A person pressing the pause button on a remote control.
- The definition of a pause is a temporary stop or rest.
An example of a pause is a three-second break in between the lines of a speech.
- To pause is defined as to stop for a brief period of time.
An example of pause is to stop a movie for a couple of minutes.
- a short period of inaction; temporary stop, break, or rest, as in speaking or reading
- hesitation; interruption; delay: pursuit without pause
- a stop or break in speaking or reading, which clarifies meaning
- any mark of punctuation indicating this
- the holding of a tone or rest beyond its written value, at the discretion of the performer
- a sign ? indicating this, written above the note or rest
- Prosody a rhythm break or caesura
Origin of pauseMiddle English pawse ; from Middle French pause ; from Classical Latin pausa ; from Classical Greek pausis, a stopping ; from pauein, to bring to an end ; from Indo-European base an unverified form paus-, to let go from source Old Prussian pausto, wild
- to make a pause; be temporarily inactive; stop; hesitate
- to dwell or linger: with on or upon
Origin of pauseFr pauser < L pausare, to stop < the n.
give someone pause
verbpaused, paus·ing, paus·es
- To cease or suspend an action temporarily: She paused in her piano exercises to listen for the baby.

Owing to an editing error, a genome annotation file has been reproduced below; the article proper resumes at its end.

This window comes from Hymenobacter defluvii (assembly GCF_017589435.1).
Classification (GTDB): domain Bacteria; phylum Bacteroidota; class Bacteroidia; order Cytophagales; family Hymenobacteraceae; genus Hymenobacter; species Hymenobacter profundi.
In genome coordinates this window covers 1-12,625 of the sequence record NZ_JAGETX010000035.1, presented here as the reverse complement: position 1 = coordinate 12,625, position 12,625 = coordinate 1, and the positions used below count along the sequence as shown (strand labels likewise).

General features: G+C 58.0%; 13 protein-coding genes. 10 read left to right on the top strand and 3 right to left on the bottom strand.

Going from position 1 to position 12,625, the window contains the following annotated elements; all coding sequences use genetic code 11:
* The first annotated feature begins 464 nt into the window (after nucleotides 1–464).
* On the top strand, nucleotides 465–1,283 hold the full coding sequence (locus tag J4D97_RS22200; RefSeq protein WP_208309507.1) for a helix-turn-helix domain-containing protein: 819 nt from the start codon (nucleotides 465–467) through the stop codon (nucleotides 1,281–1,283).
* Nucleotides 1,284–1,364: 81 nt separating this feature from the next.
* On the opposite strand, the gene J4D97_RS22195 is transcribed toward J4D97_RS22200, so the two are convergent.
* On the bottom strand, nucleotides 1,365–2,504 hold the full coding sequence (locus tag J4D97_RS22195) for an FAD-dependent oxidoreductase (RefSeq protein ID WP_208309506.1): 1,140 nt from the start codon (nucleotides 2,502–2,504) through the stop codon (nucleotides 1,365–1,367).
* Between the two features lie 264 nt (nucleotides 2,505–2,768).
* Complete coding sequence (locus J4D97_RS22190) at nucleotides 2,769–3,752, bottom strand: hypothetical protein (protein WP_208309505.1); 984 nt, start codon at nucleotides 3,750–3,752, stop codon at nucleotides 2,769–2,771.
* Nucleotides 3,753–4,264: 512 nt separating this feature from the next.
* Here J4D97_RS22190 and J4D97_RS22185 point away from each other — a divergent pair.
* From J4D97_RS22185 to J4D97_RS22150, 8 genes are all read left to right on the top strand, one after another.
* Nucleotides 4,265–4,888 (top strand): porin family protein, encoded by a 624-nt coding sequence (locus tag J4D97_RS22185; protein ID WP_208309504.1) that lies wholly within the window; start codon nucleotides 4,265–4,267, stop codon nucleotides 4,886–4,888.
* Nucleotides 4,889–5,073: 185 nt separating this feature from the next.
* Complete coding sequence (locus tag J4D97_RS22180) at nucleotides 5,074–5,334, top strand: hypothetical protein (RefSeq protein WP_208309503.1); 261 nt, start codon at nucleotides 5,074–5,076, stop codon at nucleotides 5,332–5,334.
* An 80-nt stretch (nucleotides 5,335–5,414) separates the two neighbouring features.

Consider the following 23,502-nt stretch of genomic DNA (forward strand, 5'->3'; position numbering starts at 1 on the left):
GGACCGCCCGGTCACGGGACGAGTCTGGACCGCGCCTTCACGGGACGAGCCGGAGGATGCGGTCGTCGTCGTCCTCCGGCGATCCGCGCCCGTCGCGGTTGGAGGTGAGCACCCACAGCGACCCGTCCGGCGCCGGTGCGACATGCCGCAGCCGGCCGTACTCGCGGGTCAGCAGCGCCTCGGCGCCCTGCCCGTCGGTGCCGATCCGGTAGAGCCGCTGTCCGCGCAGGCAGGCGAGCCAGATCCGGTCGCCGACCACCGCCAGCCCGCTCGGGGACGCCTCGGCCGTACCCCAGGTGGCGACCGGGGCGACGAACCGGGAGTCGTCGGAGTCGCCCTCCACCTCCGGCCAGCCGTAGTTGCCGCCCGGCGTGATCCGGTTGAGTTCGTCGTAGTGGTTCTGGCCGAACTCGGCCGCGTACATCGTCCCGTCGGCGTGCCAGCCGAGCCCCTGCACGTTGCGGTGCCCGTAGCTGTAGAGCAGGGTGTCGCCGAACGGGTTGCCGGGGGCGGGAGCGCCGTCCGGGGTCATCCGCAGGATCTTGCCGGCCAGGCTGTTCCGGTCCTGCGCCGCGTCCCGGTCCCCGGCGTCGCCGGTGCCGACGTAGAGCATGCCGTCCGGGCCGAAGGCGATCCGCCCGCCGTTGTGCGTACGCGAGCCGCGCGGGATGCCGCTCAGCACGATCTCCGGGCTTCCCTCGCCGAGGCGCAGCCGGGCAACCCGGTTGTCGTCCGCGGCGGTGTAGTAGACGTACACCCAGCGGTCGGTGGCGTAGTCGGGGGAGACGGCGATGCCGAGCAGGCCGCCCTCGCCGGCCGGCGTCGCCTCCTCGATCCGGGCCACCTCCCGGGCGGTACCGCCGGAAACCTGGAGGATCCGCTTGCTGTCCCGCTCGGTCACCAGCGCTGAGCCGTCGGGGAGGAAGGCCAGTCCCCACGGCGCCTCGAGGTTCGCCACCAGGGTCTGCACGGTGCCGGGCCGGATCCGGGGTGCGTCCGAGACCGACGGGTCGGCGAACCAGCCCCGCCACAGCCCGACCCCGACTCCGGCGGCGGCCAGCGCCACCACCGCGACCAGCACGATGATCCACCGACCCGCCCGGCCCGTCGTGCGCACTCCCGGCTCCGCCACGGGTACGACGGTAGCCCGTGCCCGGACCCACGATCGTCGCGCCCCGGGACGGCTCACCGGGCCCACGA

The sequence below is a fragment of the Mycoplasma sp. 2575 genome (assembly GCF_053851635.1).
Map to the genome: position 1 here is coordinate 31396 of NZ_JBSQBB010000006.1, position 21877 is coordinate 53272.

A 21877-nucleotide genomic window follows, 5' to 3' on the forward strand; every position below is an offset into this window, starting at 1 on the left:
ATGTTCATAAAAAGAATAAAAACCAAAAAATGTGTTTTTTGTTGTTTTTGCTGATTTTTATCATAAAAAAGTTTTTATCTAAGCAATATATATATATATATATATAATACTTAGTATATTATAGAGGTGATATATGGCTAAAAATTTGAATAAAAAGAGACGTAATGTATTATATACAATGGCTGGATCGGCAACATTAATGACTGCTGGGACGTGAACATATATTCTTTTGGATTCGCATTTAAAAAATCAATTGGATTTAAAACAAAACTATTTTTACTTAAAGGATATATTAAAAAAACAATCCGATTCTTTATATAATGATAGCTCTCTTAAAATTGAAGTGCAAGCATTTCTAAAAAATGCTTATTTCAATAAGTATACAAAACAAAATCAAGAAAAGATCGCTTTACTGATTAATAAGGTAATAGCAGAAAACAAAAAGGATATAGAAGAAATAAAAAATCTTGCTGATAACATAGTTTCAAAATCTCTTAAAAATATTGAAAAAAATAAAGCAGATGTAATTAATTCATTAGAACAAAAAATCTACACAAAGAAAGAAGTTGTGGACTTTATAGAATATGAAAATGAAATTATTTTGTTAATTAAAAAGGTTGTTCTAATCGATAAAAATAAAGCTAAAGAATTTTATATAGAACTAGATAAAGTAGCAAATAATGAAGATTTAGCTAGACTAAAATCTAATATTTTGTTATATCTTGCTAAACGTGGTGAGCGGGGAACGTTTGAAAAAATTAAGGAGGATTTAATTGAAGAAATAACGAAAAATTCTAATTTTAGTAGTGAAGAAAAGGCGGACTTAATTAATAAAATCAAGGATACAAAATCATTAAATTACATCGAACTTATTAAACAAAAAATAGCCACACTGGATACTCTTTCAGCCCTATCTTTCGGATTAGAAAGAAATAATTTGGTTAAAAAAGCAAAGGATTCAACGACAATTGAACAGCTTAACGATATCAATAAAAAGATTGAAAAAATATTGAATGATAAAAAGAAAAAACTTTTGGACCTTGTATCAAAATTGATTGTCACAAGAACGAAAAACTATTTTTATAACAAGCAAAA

- To hesitate: He paused before replying.
- To linger; tarry: We paused for a while under the huge oak tree.
- a. A break, stop, or rest, often for a calculated purpose or effect: After a dramatic pause, the lawyer finished her summation.b. A delay or suspended reaction, as from uncertainty; a hesitation: After a pause the audience broke into cheers.c. Delay or hesitation: spoke without pause for an hour.d. Reason for hesitation: The immensity of the task gives one pause.
- a. Music A sign, such as a fermata, indicating that a note or rest is to be held.b. A break or rest in a line of poetry; a caesura.
- A control mechanism on an audio or video player that halts the playing of a recording and permits playing to be easily resumed from the same point.
Origin of pauseFrom Middle English, pause, from Old French, from Latin pausa, from Greek pausis, from pauein, to stop.
(third-person singular simple present pauses, present participle pausing, simple past and past participle paused)
- A temporary stop or rest; an intermission of action; interruption; suspension; cessation.
- A short time for relaxing and doing something else.
- Hesitation; suspense; doubt.
- In writing and printing, a mark indicating the place and nature of an arrest of voice in reading; a punctuation mark.
- Teach the pupil to mind the pauses.
- A break or paragraph in writing.
- Alternative spelling of Pause (“a button that pauses or resumes something").
- A button whose functions are pausing and resuming something.
- A button that, when pressed, causes electronic media (such as VHS or DVD) to be paused or resumed and still active (usually as a single frame without sound); compare with the Stop button, that usually pauses electronic media while also finishing the connection with them.
- A button (of a joystick, joypad or similar input device of video games) that, when pressed, causes the current video game to be paused or resumed.
- A key (of computer keyboards) that, when pressed during the execution of any of certain operating systems, halts or resumes the current flow of instructions.
- Indicative of a pause or discontinuance.